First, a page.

An entertaining debut about daily life—and death—in the papal court of Renaissance Italy.
In the Middle Ages and Renaissance, when all great men (sworn to celibacy or not) were expected to have at least several mistresses, there was no shortage of the children of popes. Lucrezia Borgia, for example, was the daughter of Pope Alexander VI, and, like just about everyone who grew up at the foot of a throne, her chief hobby and delight was power politics. As a woman, of course, she could never command an army (like her brother Juan, the Duke of Grandia) or sit in the College of Cardinals (like her brother Cesare—who would have preferred to command an army). But Italian women have always had a way of commanding behind the scenes, and Lucrezia grew into a mistress of that art. Although she was considered a great beauty and was married off twice (it helps to have a father in the Vatican when you need an annulment) for political alliances, her great skill was not seduction but assassination—her name in fact has become a byword for poison. In reality, she tells us here, she had to resort to poison only twice, judiciously averting a full-scale war between Rome and France in the process. Her greatest cross to bear, however, was her brother Cesare, who became increasingly megalomaniacal and even went to the point of raising an army (Holy Orders notwithstanding) to attack his father and sister. Pretty extreme for a family spat? Well, the Borgias were not exactly the Brady Bunch, though they did manage to hold the Papal States and most of Europe together for centuries.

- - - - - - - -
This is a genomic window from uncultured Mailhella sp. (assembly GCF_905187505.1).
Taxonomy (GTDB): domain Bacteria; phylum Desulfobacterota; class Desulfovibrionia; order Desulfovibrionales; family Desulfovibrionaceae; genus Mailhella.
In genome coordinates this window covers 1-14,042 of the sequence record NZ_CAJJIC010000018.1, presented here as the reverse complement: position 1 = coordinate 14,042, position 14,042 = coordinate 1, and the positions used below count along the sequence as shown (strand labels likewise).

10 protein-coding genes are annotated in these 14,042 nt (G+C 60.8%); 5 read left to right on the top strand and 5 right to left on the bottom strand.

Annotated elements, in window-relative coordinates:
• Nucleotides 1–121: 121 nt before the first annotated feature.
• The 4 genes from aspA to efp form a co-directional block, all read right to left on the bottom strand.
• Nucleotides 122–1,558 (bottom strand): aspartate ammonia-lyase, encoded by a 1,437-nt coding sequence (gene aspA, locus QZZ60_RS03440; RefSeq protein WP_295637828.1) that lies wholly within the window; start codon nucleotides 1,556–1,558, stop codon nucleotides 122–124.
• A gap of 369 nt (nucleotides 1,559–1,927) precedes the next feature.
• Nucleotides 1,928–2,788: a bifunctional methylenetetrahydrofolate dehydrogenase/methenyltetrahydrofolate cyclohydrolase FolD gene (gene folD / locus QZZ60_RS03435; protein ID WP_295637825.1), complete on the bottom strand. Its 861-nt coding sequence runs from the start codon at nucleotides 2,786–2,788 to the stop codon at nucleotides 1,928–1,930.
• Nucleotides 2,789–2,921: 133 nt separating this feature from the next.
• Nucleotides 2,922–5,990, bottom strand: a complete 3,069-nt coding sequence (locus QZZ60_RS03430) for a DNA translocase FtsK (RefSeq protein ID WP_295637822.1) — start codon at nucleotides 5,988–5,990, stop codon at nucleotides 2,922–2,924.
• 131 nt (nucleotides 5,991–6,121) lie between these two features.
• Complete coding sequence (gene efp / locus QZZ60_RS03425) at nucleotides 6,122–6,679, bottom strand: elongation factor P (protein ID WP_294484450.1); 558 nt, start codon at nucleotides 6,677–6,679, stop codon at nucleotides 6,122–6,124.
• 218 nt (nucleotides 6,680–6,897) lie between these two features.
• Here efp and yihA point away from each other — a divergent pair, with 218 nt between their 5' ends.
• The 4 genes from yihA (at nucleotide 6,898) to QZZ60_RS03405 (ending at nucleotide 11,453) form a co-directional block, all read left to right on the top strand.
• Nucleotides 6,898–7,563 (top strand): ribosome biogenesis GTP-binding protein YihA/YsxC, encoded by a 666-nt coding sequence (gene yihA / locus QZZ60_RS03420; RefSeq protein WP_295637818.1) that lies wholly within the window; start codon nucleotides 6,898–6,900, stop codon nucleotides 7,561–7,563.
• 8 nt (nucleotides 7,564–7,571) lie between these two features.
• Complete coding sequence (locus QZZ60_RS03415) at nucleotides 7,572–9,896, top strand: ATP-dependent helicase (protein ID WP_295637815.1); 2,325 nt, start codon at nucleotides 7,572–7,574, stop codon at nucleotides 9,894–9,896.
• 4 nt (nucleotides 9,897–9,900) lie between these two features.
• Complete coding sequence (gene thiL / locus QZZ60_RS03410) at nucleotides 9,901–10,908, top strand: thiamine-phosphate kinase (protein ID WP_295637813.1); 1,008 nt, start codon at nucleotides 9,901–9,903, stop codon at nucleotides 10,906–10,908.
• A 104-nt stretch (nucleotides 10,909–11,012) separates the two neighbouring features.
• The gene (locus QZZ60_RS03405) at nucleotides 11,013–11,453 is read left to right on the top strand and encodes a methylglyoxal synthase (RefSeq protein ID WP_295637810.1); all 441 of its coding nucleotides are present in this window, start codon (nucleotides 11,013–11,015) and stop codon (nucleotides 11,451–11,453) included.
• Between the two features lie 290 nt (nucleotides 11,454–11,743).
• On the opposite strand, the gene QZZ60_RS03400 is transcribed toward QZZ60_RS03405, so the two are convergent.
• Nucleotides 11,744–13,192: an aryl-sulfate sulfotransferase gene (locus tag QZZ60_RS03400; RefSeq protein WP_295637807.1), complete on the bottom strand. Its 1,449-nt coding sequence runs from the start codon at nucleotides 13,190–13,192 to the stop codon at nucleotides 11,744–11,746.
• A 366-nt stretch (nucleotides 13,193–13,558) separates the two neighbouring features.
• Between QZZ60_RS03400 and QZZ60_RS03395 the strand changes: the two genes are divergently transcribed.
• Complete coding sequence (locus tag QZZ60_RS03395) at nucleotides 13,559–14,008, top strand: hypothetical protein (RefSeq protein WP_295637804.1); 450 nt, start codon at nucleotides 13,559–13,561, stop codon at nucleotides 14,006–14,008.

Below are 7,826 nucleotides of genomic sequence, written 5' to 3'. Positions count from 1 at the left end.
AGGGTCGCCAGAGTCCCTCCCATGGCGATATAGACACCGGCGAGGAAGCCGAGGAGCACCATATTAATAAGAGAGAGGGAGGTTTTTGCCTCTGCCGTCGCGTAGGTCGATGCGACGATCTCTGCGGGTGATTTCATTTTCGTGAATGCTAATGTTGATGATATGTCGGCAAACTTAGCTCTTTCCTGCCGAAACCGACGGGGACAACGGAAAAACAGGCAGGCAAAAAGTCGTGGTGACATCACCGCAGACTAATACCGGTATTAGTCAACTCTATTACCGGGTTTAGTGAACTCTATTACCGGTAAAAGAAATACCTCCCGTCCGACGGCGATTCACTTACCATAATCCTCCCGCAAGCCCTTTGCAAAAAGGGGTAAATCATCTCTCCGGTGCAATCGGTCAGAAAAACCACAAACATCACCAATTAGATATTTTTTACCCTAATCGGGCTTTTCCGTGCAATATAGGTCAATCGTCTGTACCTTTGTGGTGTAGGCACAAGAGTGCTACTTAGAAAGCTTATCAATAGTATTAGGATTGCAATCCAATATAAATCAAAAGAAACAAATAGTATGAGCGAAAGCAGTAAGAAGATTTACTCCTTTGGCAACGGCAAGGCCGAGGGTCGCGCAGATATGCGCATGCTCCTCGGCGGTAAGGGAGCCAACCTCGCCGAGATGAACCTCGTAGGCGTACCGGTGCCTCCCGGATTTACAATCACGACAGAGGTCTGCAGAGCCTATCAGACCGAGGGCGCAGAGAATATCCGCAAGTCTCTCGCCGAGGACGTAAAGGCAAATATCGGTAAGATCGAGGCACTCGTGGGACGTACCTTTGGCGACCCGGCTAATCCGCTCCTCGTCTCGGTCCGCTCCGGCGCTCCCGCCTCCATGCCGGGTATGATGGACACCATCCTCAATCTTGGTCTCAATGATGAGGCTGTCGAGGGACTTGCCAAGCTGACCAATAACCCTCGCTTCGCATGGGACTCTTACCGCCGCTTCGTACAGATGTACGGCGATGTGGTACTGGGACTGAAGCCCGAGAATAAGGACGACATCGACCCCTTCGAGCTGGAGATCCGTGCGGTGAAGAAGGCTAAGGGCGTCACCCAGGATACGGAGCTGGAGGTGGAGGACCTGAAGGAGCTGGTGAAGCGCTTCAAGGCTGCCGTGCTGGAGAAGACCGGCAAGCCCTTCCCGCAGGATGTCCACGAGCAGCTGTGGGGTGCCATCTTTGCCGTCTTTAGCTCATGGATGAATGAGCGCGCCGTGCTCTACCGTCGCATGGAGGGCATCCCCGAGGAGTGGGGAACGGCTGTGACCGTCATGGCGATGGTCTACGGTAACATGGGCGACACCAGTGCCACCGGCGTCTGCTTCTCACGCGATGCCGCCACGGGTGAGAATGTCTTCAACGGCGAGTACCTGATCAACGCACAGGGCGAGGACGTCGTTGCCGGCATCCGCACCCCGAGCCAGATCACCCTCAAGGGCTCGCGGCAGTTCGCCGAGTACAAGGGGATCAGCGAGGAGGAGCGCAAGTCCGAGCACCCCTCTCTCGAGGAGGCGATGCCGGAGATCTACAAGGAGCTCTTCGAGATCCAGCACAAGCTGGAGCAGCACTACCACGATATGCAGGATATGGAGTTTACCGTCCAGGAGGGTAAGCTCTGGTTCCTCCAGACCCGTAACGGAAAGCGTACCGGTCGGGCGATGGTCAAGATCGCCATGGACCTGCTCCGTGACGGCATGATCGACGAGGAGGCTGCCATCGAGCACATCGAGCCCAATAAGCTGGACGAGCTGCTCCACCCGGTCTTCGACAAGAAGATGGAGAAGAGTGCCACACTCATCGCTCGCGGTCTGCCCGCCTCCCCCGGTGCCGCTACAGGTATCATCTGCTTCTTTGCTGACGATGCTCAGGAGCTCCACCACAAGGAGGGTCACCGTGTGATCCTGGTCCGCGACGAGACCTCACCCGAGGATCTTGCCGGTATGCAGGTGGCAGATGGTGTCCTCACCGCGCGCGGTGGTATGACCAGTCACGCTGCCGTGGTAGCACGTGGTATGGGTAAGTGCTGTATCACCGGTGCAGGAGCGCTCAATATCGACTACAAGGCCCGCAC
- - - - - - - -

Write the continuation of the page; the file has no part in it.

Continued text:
Witty, fun, and informative: a marvelous portrait of a monstrous family riding the whirlwind in one of history’s most deliciously decadent epochs.